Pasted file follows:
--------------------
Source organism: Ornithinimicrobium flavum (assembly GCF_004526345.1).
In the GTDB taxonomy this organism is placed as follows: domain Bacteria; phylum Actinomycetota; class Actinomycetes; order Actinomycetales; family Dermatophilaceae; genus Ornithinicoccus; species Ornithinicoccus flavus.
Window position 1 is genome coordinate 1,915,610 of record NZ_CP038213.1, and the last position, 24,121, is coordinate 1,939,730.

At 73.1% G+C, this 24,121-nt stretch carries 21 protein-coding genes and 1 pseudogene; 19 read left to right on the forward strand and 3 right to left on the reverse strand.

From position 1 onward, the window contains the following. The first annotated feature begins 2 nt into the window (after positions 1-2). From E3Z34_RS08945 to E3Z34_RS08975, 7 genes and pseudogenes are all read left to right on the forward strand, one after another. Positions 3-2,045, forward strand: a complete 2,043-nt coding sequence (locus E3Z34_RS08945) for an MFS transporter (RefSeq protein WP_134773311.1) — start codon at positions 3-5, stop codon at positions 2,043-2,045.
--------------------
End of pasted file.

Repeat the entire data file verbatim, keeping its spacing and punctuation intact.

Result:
Source organism: Ornithinimicrobium flavum (assembly GCF_004526345.1).
In the GTDB taxonomy this organism is placed as follows: domain Bacteria; phylum Actinomycetota; class Actinomycetes; order Actinomycetales; family Dermatophilaceae; genus Ornithinicoccus; species Ornithinicoccus flavus.
Window position 1 is genome coordinate 1,915,610 of record NZ_CP038213.1, and the last position, 24,121, is coordinate 1,939,730.

At 73.1% G+C, this 24,121-nt stretch carries 21 protein-coding genes and 1 pseudogene; 19 read left to right on the forward strand and 3 right to left on the reverse strand.

From position 1 onward, the window contains the following. The first annotated feature begins 2 nt into the window (after positions 1-2). From E3Z34_RS08945 to E3Z34_RS08975, 7 genes and pseudogenes are all read left to right on the forward strand, one after another. Positions 3-2,045, forward strand: a complete 2,043-nt coding sequence (locus E3Z34_RS08945) for an MFS transporter (RefSeq protein WP_134773311.1) — start codon at positions 3-5, stop codon at positions 2,043-2,045.